Sputnik V

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Concept.png Sputnik V 
Interest of2021 Guinean coup d'état
The Russian COVID-19/Vaccine.

The Gam-COVID-Vac – trade-named Sputnik V (V for vaccine) – is a COVID-19 vaccine developed by the Gamaleya Research Institute of Epidemiology and Microbiology, and registered on 11 August 2020 by the Russian Ministry of Health. Gam-COVID-Vac was approved for distribution in Russia, despite having been tested only in a small number of people, in early-stage clinical trials that lasted two months, normally a process requiring a year or more of clinical assessment for proof of vaccine safety and efficacy against viral disease.

The quick approval of Sputnik V was initially criticised as premature, in order to claim being the first country to produce a COVID-19 vaccine. Protests developed in the international scientific community over announcement of the vaccine registration, mainly because there was initially no publication of results from clinical trials on Sputnik V.[1]

Phase III trials

Although Phase I-II results were eventually published on 4 September 2020, the pivotal Phase III trial – a necessary scientific step to prove vaccine safety and efficacy in thousands of individuals – had not yet been completed in its entirety. At the time of Sputnik V registration in Russia after early trials, several other vaccine candidates were already being evaluated in interventional Phase III trials involving thousands of participants.[2] In most countries following guidelines of the World Health Organization, vaccine candidates are not approved or licensed until safety and efficacy data from Phase III trials are assessed and confirmed internationally by regulators. In December 2020, the Gamaleya Research Institute published preliminary data on 22,714 participants of its phase III trials. The study is a randomised, double-blind, placebo-controlled, multi-centre clinical trial involving 40,000 volunteers and is scheduled to run until May 2021.[3]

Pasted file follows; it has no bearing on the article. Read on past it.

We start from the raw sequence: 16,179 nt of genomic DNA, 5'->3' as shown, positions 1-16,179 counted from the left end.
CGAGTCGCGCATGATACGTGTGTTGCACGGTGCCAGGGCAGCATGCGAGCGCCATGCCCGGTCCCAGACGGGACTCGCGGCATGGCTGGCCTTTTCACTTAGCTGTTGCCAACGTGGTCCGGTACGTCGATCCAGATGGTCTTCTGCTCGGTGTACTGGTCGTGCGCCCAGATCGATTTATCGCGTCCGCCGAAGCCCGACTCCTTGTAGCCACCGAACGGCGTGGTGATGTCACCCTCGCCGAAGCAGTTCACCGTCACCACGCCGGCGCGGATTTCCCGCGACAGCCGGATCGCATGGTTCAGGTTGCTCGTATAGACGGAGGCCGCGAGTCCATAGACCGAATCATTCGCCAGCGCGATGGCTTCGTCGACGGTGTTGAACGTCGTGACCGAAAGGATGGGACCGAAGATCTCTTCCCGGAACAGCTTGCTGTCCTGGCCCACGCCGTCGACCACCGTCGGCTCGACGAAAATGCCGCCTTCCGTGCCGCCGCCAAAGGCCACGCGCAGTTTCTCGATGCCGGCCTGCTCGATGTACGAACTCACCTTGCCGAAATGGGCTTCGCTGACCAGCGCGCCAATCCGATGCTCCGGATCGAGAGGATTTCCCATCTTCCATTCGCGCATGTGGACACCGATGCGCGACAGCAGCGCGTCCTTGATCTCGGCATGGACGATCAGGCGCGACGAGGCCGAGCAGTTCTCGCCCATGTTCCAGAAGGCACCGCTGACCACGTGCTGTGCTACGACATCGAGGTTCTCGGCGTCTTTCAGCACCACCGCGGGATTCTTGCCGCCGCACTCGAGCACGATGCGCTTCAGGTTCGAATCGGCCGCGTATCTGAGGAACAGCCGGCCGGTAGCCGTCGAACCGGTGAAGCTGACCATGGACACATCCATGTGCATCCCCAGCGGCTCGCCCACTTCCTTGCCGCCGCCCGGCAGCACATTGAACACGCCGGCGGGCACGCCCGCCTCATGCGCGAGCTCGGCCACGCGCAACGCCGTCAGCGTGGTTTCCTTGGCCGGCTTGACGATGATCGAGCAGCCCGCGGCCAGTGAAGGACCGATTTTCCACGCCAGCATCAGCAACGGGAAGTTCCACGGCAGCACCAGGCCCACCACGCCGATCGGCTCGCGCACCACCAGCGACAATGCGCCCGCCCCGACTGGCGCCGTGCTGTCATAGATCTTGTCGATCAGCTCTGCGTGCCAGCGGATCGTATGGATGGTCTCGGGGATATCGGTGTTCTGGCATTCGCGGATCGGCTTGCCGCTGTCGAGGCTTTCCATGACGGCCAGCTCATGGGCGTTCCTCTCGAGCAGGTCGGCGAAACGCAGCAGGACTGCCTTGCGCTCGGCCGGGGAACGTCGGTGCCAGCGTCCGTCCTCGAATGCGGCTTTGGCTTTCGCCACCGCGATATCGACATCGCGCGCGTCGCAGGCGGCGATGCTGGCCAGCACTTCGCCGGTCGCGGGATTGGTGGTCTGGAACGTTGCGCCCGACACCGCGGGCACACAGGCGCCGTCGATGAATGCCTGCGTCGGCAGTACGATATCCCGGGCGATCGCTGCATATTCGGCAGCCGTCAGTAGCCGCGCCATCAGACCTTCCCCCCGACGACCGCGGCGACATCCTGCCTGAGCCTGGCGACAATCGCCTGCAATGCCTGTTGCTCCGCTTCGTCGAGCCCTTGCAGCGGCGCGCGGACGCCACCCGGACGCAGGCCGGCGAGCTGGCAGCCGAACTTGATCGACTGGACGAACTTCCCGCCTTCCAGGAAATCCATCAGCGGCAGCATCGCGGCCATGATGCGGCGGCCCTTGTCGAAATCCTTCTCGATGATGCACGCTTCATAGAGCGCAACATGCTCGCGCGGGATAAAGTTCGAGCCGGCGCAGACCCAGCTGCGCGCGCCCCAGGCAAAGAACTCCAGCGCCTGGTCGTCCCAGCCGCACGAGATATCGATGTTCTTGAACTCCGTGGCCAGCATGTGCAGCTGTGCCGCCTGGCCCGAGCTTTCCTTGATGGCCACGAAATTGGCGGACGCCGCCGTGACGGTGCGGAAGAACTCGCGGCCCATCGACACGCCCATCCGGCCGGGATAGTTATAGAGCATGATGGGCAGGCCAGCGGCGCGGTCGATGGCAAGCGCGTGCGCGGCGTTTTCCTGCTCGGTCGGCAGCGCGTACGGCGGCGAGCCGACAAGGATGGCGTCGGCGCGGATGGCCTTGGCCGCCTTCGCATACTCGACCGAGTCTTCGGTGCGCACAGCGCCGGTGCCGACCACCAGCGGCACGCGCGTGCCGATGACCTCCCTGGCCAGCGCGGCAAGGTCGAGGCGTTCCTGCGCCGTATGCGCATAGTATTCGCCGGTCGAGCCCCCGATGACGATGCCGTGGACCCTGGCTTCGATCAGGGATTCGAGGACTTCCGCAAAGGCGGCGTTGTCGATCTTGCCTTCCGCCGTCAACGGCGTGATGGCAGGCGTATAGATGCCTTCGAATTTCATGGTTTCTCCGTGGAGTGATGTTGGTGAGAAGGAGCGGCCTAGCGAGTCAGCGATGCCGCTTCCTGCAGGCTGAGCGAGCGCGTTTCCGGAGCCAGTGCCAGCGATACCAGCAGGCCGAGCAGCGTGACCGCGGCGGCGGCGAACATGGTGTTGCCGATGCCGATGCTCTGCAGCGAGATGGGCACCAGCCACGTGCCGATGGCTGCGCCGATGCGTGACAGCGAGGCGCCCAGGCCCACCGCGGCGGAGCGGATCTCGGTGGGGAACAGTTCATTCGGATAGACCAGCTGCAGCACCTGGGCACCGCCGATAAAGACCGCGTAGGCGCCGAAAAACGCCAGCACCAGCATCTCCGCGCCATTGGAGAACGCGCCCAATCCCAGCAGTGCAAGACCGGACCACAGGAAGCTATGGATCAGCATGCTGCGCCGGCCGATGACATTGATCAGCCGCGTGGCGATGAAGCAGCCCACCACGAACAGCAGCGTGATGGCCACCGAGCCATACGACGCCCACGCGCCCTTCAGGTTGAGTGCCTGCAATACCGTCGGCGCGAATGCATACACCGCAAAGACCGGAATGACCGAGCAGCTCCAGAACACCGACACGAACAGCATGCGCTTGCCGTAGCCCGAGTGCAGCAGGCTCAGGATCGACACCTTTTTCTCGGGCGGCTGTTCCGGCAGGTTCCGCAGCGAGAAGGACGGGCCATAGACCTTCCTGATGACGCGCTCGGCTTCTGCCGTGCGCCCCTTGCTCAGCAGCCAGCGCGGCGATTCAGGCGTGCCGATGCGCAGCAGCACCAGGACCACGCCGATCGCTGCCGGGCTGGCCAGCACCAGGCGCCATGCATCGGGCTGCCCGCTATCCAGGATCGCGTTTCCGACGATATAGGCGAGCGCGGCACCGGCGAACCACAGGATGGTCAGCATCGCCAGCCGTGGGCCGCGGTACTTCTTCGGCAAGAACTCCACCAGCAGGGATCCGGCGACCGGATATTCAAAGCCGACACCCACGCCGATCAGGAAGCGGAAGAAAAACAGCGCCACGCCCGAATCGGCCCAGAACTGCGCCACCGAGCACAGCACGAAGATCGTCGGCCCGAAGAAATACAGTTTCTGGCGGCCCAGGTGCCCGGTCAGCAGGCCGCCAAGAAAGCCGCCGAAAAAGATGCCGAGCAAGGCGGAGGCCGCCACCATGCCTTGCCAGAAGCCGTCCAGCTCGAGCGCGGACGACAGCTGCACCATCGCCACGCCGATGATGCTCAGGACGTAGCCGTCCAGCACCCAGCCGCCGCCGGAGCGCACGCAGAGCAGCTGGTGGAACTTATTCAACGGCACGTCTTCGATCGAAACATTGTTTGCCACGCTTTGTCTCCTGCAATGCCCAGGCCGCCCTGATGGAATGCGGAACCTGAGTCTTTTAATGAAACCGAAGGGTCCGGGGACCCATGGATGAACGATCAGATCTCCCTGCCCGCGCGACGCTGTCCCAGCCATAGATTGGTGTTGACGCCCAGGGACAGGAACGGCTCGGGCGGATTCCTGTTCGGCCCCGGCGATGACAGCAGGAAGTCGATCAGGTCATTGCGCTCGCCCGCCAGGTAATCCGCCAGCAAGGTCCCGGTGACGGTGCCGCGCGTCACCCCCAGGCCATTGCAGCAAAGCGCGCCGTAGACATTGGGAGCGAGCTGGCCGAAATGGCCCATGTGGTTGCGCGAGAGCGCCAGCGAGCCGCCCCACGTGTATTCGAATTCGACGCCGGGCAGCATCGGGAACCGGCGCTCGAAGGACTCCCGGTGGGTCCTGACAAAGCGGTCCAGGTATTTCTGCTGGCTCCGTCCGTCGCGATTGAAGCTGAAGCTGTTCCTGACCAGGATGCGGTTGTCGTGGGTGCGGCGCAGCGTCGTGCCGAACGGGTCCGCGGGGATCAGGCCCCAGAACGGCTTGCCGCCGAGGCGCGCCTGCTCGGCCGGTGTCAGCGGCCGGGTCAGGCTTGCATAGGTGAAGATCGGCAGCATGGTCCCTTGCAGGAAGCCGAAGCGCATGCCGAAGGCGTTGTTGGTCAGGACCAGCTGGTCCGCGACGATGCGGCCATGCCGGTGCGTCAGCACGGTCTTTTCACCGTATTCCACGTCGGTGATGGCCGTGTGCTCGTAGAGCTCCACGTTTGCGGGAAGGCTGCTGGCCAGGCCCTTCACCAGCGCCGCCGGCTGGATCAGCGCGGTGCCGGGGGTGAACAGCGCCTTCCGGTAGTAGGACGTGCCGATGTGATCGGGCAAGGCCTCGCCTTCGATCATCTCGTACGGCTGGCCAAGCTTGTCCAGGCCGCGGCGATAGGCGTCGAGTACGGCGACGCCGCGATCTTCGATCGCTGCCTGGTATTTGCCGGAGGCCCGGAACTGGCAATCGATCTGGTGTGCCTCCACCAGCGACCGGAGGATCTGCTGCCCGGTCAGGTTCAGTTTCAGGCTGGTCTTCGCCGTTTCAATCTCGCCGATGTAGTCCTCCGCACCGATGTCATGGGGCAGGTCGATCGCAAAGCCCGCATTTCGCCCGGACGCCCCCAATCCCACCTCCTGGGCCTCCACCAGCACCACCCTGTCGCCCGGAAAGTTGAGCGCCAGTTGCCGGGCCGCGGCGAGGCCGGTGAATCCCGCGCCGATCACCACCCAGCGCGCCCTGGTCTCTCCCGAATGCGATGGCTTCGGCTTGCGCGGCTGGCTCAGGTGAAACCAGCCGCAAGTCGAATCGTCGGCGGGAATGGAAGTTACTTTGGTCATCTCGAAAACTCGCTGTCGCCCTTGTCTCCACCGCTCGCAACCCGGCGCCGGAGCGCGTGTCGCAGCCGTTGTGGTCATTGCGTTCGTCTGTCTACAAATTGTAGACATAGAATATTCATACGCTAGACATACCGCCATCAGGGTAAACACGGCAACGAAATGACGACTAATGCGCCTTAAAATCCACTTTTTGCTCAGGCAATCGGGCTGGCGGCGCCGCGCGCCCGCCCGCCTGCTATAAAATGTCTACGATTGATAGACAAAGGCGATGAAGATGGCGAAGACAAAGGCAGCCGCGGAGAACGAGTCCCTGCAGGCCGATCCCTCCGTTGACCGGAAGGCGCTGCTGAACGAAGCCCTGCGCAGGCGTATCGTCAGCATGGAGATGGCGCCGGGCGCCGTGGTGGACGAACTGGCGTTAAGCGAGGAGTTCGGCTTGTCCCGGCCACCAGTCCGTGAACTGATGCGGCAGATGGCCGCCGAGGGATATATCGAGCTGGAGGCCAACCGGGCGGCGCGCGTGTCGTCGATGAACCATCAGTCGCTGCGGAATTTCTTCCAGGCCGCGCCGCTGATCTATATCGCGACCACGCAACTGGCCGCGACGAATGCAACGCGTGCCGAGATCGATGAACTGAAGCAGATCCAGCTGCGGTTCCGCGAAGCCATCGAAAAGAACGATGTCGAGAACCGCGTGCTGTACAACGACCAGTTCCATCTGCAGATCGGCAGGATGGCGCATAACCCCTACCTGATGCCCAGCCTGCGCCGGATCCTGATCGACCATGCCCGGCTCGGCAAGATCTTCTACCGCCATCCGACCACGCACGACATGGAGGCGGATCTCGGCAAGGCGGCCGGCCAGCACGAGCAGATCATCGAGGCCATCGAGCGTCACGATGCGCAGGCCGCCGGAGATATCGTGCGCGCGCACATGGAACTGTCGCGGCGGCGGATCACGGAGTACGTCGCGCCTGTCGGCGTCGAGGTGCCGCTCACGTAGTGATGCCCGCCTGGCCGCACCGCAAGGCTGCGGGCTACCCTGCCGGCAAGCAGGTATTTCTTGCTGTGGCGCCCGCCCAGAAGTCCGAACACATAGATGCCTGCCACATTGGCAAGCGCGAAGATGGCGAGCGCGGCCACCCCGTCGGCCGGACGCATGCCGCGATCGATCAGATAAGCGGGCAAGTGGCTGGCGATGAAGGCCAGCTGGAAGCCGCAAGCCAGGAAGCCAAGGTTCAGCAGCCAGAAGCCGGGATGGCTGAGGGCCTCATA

Two-vector vaccine

Sputnik V is a viral two-vector vaccine based on two human adenoviruses — a common cold virus — containing the gene that encodes the spike protein of SARS-CoV-2 to stimulate an immune response. The recombinant adenovirus type-26 (rAd26, component I) and adenovirus type-5 (rAd5, Component II) are both used as vectors in the vaccine. Both of them are administered intramuscularly: the rAd26 based vaccine is used on the first day and the rAd5 vaccine is used on the 21st day to boost response.

Sputnik V can be formulated as frozen (storage temperature is −18 °C) and freeze-dried "Gam-COVID-Vac-Lyo" (storage temperature is 2–8 °C) dosage forms. The first formulation was developed for large-scale use, it is cheaper and easier to manufacture. The production of a lyophilised formulation takes much more time and resources, although it is more convenient for storage and transportation. It is then diluted before injection.[4]


San Marino has received the Sputnik V COVID vaccine.[5]

Bahrain approved.[6]

Argentina, Belarus, Guinea, Hungary, Serbia, Pakistan, Philippines and the United Arab Emirates.

In Violation of the Most Important Testing Standards

A group of scientists from leading Russian universities has blasted the development process of Russia’s Sputnik V coronavirus vaccine as “completely unacceptable” and “ridiculous” in an open letter[7] raising new concerns over a lack of sufficient data on its safety and effectiveness.